MEDIA: Gay Wisdom interview

White Crane Institute promotes the study of the role of Gay men, queer sexualities and gender variation and orientation in the evolution, psychology, sociology, and practice of spirituality, ritual, and religion. Gay Wisdom, a project that evolved out of the quarterly White Crane Journal, broadcasts a daily dose of history and life reflection for spiritually minded queer folks. You can sign up to receive these free emails here or join the Facebook page here. Gay Wisdom recently interviewed me about my new book, The Paradox of Porn: Notes on Gay Male Sexual Culture. The first chunk of the interview appears below; you can read the interview in full online here.

A White Crane/GayWisdom Interview with author Don Shewey by Paul Wirhun

Paul Wirhun: First of all, this is a great book and an important read. Has no one else really written as extensively on this subject? I particularly loved the lack of judgment in the tone throughout, and the observation about how personal the path is for one’s use of porn. I especially loved Sgt. Shewey’s discourse at the end of the book – might it possible to excerpt that and get it into other gay publications as a stand-alone essay? It might also draw more readers?!?

Don Shewey: Thanks, Paul, for your kind words. The only other book I’m aware of that specifically tackles gay men’s experience of pornography is a scholarly volume from 1996 called Hard to Imagine by Thomas Waugh. I haven’t read it. It’s expensive, $75, and not only hard to imagine but hard to find. It’s funny you should mention the idea of circulating my list of things-to-do as a stand-alone essay: I’ve just submitted it to The Advocate, which expressed interest in publishing an excerpt. So we’ll see.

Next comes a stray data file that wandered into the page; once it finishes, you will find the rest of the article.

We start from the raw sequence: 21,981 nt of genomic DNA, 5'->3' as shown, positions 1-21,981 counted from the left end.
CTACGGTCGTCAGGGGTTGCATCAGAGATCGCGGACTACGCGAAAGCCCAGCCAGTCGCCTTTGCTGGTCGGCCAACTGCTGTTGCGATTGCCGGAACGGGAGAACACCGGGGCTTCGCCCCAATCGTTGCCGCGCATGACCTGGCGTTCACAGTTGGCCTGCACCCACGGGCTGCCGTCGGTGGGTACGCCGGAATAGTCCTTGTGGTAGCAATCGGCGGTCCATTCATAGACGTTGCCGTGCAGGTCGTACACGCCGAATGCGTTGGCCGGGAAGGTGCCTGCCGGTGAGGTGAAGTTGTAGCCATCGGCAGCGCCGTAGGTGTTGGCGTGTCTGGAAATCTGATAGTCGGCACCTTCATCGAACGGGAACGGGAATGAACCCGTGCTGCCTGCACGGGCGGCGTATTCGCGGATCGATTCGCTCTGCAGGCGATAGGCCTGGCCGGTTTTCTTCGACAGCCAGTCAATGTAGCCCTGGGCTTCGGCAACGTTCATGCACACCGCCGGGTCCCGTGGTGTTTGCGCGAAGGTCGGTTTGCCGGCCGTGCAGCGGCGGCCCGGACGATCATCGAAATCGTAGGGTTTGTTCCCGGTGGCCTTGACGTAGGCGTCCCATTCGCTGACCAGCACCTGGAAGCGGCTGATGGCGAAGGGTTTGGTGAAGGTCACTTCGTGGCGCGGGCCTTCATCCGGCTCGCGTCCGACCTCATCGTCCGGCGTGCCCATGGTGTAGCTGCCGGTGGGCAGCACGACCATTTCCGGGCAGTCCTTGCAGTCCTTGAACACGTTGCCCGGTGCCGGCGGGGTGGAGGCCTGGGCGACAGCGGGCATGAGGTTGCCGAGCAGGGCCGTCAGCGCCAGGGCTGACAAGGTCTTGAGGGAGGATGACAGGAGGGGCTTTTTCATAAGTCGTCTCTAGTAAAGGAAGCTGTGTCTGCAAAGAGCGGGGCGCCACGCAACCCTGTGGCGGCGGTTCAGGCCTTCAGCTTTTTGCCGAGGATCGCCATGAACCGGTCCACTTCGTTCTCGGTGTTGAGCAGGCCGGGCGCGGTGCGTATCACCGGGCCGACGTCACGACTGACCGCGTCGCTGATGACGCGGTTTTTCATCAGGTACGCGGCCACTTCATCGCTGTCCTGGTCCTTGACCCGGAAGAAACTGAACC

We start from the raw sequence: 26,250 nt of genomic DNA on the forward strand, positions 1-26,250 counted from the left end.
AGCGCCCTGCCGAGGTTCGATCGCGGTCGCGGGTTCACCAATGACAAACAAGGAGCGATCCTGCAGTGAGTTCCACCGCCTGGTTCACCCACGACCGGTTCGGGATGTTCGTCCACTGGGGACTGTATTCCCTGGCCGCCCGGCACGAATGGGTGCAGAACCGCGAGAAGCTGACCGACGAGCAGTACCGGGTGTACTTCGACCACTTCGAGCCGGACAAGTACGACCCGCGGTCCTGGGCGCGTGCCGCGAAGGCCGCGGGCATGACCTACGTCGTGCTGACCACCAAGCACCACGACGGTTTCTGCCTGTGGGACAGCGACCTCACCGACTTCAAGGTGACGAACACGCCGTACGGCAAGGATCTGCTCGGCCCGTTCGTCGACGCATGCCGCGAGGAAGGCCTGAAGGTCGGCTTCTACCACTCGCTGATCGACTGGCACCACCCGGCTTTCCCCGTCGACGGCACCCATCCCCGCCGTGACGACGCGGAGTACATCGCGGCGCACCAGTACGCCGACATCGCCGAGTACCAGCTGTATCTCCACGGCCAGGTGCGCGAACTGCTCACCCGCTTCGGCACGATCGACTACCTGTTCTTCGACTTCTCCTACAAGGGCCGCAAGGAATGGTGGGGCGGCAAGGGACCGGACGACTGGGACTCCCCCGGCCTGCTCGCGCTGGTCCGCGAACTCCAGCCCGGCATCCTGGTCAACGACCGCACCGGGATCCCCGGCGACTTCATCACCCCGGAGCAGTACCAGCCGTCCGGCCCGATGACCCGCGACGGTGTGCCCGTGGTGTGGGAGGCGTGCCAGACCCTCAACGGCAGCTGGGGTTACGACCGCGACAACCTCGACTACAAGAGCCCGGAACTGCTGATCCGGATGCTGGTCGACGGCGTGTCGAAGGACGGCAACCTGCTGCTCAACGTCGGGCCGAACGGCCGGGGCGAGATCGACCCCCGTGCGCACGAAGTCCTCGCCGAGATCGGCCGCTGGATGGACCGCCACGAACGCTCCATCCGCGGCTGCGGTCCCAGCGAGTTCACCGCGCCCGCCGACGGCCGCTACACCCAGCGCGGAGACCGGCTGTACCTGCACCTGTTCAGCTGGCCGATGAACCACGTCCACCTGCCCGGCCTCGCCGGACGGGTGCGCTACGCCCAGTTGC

Paul: I’m curious about the impetus for writing this – a long-term idea brewing? What prompted you to finally write it?

Don: I’m someone who has always enjoyed thinking and talking about sex in an open and unembarrassed way, maybe because I came of age during an enlightened period when feminism and gay liberation had a big impact on me and taught me to value the body and to know that “the personal is the political.”

Paul: Did it come from your therapy practice and what you were hearing from clients, or from a more personal cogitation?

Don: That background has served me well as a sex therapist. I’ve talked about the impact of pornography on gay men’s sex lives with clients for so many years that I finally decided it was time to write down some of the thoughts and perceptions I’ve been repeating in therapy sessions day after day after day.

Paul: Your humor throughout is very engaging and sets a relaxing tone. I’m glad that voice is included. Why do you think are we still so skittish to discuss porn? Is porn still in the closet? What do we admit by saying we use it; and what do we say about ourselves when we deny our use in public discourse, whether with friends/lovers/sex mates?

Don: I think many people have a hard time talking about sex at all. It’s so intimate and revealing. Many people live with shame about their desires, religious guilt, fear of other people’s judgments. It’s hard even for couples in established relationships to discuss the nitty-gritty details of sex.

There’s a prevailing myth that “talking about sex spoils it.” Even psychotherapists and physicians who are theoretically trained to deal with all aspects of human life get squeamish when it comes to talking about sex. There are some realms in which sex is accepted as healthy and positive, not to mention essential for life, but pornography always carries the air of the forbidden, the sleazy, which makes it extra-difficult to talk about in public or in private.

Paul: Do you think that there is a way to break through this “air of the forbidden, the sleazy” — which your book accomplishes – or do we remain stuck in this paradigm – and have to keep these conversations more private? Why must society keep our deepest desires ‘in the closet’ and labeled sleazy?

Don: We could say that the world might be a better place if everybody viewed all aspects of sexuality as acceptable, human, healthy, whatever, including homosexuality, masturbation, pornography, etc. There will always be people who do; there will probably always be people who don’t. Jungian analyst James Hillman might point out that sexual inhibitions are archetypal – they go with the territory of being human and there may be some evolutionary purpose for those inhibitions.